June 4, 2004

Fernando Oaxaca – Legacy of an American Statesman

A founding director of HispanicVista.com, Fernando Oaxaca, after a prolonged illness passed on Friday, May 28. He was accompanied at his bedside by his loving wife, Bertie, his best friend and brother, Jaime, and other family members and close friends.

When we say, “he passed on” we also mean he passed on the baton to a new generation of Americans. First and foremost, Fernando will be remembered as an American statesman. A man of passion for his country and conviction for his principles, with unmatched dedication, loyalty and patriotic fervor Fernando devoted his life to his country. His love for America, adherence to his family values, appreciation for his Hispanic heritage and traditions, his belief in democratic ideals, rule of law, equality and justice - these are the hallmark of his legacy.

Born in el Paso, Texas of Mexican parentage, Fernando always held his parents with the utmost love and respect. He often quoted his father’s witty directives that guided him through his life. His strong family values, supplemented by his Hispanic heritage and American work ethic empowered Fernando to become the unique statesman that was his destiny.

After graduating from the University of Texas in 1950 he moved to Los Angeles where he became a successful businessman. He was a co-founder of Coronado Communications, engaged in broadcasting and radio, and pioneered marketing and advertising to the Spanish language consumer. His business success catapulted him to community service and political involvement. He served in the Nixon/Ford White House and became with his close friends, the recognized leaders of the Hispanic coalition of the Republican Party. A position he occupied until his recent illness.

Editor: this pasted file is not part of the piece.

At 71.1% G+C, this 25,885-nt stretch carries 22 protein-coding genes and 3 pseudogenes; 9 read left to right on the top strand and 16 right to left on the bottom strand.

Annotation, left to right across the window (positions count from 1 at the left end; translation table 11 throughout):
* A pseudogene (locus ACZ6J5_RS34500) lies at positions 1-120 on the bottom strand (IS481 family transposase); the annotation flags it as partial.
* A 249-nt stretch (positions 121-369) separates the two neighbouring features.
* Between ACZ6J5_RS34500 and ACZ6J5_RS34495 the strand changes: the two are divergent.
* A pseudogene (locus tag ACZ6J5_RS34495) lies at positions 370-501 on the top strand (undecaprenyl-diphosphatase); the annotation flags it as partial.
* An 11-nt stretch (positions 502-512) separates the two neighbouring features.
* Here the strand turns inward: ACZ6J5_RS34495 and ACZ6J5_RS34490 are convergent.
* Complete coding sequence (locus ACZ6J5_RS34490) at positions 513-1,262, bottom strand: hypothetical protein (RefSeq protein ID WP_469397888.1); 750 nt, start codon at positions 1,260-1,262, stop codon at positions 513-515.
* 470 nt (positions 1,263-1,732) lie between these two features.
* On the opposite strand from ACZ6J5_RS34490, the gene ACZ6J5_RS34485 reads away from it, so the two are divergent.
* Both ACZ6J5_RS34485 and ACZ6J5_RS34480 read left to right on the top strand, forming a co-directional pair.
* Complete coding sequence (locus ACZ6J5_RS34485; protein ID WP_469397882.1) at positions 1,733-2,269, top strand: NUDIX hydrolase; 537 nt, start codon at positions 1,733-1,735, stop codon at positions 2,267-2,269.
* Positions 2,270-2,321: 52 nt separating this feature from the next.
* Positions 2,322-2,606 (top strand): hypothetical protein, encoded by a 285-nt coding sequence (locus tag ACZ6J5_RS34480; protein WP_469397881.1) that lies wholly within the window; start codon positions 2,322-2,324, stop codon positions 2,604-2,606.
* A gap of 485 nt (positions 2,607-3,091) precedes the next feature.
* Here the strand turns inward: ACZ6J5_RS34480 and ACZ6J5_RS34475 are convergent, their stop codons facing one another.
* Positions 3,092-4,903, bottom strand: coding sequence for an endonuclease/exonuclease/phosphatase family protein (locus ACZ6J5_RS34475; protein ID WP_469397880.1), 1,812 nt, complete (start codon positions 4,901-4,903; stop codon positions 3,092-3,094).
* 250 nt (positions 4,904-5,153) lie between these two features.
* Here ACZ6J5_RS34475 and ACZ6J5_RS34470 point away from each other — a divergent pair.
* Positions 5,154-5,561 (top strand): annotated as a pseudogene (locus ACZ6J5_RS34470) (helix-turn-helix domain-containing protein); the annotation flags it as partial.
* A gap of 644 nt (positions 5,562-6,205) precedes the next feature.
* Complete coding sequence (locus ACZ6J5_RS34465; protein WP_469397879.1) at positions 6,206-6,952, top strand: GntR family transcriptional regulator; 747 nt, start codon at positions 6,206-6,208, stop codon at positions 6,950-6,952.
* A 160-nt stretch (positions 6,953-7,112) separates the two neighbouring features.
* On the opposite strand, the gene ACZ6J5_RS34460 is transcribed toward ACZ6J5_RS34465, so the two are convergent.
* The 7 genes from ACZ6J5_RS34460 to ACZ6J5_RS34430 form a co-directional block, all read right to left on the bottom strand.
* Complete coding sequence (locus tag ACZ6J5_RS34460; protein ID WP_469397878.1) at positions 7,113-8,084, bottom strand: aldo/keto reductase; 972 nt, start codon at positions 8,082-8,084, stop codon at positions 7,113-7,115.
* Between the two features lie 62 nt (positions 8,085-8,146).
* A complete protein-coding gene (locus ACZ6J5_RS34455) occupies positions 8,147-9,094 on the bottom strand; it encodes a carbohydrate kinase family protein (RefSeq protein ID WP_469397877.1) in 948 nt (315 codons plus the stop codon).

To his credit and honor, Fernando broke ranks with the Peter Wilson California Republican Party when they turned on the defenseless immigrant community. The measure, Proposition 187, was passed by the electorate in an election riddled with biased and inflammatory anti immigrant rhetoric, was declared unconstitutional. And subsequently Fernando was instrumental in bridging the divisiveness with a more compassionate and understanding policy toward the undocumented immigrant working class.

He joined forces with Dionicio Morales, a living role model in the Hispanic community, and became the Chairman of the Mexican American Opportunity Foundation. MAOF today is the biggest Hispanic community services institution in the United States. He was also Chairman of the Mexican Cultural Institute in Los Angeles, co-sponsored by the Mexican government and private donations, to promote the Mexican culture and foment cultural exchange between the two countries. Both of these organizations awarded Fernando with their ‘Life Achievement Award’ - an accolade not previously accorded.

Fernando will be best remembered for his statesmanship. He preached what he practiced. He believed in a welfare system that was a safety net and not an entitlement. He believed in self-help, self-esteem and a work ethic. He believed in government accountability and fiscal responsibility. He was committed to a democratic society that was governed by institutions grounded on principles of justice and equality - the rule of law. Above all, he believed that America’s strength was grounded on family values, love of country and cultural diversity. Had it been possible, he would have endowed America with the gifts he treasured, his fluency in the Spanish and English languages, and his bi-cultural heritage.

His ‘Oaxaca Journal’ essays published in HispanicVista articulate, incisive, well documented commentaries espousing his conservative philosophy and ideals. He championed fair treatment and respect for all Americans. His enemy, whom he defined as America’s real enemy, is the bigoted supremacist who cowardly drapes himself in the American flag and Christian credo.

Fernando, hermano, we will continue to champion your cause. You will be remembered by grateful future generations of Americans, of all political affiliations, backgrounds and creeds.

Reprinted from HispanicVista.Com

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